Education: Bachelor of arts degree, marketing and economics, Oklahoma State University College of Business
First job: At a candy stand when I was 7 years old. I was a partner with this little kid who I caught stealing from me. I stole his wagon as bailment. His mother came and wanted to know why I stole his wagon. I said, ‘When he returns the 80 cents he stole from me, I’ll give him the wagon back.’
She said, ‘My son doesn’t steal.’ I said, ‘Well, I’ve got the wagon, so tough potatoes.’ I got my 80 cents back, and he got his wagon back.
I’ve been on my own since I was 17. My first real job, I was 14. I was cooking hamburgers and hot dogs six days a week, nine hours a day at a country club, covered with grease every night when I went home. I made about $150 month.
What is the greatest business lesson you’ve learned?
Don’t get too full of yourself. Nothing fails like success. When things are going really well, that’s when you need to be extra careful because that means complacency is probably going to follow. Also, the most important word in business is ‘No.’ You can’t be all things to all people. You can’t do everything yourself.
One of my quotes is, ‘The customer is always right, but everyone’s not a customer.’ You just have to accept the fact that there is no such thing as perfection; there is no such thing as getting everything right. As long as your intentions are good and your heart is in the right place, when you make mistakes, people will forgive you.
What is the biggest challenge you’ve faced, and how did you overcome it?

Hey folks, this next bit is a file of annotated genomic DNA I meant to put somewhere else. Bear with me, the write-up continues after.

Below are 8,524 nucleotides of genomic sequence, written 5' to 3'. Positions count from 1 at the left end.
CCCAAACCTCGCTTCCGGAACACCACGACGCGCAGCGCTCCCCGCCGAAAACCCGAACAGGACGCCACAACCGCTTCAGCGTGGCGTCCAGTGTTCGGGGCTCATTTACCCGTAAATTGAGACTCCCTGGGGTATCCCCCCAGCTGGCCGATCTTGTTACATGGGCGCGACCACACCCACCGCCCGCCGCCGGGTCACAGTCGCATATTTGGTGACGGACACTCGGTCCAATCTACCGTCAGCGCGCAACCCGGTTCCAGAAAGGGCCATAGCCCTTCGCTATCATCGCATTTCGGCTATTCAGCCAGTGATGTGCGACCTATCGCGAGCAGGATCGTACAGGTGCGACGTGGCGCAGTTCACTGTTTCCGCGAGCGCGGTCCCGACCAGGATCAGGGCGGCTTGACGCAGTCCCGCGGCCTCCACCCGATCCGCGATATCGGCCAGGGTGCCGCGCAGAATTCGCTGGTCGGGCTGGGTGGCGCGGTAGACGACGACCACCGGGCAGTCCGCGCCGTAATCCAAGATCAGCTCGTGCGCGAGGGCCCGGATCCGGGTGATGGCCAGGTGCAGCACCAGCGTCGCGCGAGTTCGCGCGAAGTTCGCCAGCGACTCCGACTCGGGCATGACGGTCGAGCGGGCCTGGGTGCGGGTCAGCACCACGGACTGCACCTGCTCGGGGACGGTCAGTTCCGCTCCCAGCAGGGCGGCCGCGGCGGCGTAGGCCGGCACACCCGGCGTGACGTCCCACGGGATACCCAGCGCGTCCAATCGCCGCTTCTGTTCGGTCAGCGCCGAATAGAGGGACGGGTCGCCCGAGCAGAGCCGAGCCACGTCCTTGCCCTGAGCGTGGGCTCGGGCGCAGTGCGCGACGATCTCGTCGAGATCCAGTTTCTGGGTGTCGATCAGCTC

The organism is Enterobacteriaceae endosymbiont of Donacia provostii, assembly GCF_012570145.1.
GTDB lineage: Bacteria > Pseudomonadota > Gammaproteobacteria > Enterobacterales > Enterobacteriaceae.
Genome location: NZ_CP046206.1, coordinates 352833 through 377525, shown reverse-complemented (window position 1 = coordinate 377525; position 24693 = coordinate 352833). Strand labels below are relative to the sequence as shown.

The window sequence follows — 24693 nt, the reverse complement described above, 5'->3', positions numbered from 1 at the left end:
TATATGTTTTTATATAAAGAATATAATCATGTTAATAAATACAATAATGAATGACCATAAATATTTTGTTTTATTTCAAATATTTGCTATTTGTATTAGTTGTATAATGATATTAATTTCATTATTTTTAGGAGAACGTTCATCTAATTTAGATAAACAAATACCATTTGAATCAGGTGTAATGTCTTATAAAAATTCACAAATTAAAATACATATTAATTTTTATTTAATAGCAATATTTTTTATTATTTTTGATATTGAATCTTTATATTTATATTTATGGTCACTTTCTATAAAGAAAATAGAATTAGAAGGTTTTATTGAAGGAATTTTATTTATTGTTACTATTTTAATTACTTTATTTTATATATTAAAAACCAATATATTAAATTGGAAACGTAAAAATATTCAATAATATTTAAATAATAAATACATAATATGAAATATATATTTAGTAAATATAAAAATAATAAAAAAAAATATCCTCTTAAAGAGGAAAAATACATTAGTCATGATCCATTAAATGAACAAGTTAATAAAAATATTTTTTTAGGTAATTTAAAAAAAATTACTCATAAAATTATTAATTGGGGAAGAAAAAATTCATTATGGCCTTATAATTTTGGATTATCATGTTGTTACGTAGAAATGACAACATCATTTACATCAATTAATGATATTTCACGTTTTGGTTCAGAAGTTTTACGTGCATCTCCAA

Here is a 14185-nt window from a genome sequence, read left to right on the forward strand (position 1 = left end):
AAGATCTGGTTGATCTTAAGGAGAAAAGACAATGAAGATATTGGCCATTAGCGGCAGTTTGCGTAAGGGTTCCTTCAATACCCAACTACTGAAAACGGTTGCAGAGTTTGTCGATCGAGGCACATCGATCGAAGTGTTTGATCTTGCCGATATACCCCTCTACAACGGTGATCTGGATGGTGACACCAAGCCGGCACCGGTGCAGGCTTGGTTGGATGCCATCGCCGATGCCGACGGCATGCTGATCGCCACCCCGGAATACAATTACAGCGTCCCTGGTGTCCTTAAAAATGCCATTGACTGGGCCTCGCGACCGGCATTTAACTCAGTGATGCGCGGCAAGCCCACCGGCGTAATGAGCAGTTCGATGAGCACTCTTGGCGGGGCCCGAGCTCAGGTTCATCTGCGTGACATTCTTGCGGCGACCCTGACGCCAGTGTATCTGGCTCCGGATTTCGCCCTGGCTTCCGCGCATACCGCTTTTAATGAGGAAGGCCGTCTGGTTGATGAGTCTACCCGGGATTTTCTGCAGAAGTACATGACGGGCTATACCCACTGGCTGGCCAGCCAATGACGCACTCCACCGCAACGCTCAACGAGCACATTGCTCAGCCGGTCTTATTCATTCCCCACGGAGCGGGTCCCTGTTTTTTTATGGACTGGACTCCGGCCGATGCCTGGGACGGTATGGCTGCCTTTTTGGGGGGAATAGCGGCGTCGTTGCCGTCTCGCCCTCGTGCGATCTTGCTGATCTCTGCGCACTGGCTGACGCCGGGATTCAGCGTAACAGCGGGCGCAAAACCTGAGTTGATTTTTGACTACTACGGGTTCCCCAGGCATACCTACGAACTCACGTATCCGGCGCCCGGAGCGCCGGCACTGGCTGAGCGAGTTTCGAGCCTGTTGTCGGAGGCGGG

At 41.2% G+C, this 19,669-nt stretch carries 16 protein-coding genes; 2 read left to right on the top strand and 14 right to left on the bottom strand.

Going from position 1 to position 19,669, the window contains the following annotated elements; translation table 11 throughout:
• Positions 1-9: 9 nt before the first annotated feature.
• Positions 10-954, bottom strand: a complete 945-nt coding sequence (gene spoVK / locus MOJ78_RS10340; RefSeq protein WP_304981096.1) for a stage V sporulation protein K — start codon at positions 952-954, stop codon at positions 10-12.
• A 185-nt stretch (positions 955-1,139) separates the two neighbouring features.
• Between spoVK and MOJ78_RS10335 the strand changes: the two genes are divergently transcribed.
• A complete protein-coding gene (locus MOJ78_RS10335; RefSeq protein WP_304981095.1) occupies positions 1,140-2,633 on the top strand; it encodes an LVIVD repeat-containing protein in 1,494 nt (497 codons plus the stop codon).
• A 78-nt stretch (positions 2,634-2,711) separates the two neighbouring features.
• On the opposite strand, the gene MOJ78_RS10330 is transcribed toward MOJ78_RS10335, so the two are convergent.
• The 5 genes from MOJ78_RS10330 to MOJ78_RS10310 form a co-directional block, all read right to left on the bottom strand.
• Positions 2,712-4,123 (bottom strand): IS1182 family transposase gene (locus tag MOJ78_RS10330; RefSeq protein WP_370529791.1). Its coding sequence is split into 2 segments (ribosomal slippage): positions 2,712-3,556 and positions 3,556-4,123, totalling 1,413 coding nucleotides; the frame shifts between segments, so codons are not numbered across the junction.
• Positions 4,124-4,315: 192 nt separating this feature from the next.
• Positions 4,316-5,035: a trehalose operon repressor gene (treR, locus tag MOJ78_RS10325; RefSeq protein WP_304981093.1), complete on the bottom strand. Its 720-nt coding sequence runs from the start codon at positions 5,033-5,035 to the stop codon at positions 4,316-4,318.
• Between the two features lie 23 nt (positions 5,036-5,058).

In 1987, I took over a company called Collins & Aikman Floor Covering. It was a division of the parent company, which was about a $1.3 billion company. The division that I was recruited to run was about an $80 million carpet-tile operation. The top eight people had been sent home pending a criminal investigation that they had altered data on flame and smoke standards in the carpets.
There was an article on the front page of the Wall Street Journal that said Collins and Aikman’s floor covering division may have shipped up to $360 million of faulty carpet over the last 10 years.
I accepted this job to take over this business. It was losing about $25 million a year on $80 million in sales. Even though I didn’t screw it up, I thought it was something we could come together as a team and fix.
It was an incredible crisis. (I was) flying all over the country trying to calm customers down. I had 50 attorneys in conference rooms around my office complete crisis management. Even though I didn’t screw it up, I took a lot of accountability for it and didn’t blame other people. I said, ‘Let’s fix it.’ And we did.
That company went on to be sold multiple times and today is very, very successful and probably the most profitable floor covering operation, maybe, in the world.
Whom do you admire most in business and why?
The man I admire most in the world is George (Herbert Walker) Bush-41. President Bush-41 is just a leader. Even though he only served one term, he’s one of the greatest presidents who ever served the United States. So, as an individual, it would be him.
I look at George Bush-41 as the ultimate servant leader. If you look at presidents, why they’re there, why they run and why they fill these positions, some of them have been true servant leaders versus ego leaders. I think President Bush, who’s become a friend, exemplifies that.
If you look at his background chairman of the Republican National Committee, ambassador to China, head of the CIA, vice president for eight years not to mention he served in the Navy he’s a hell of a guy.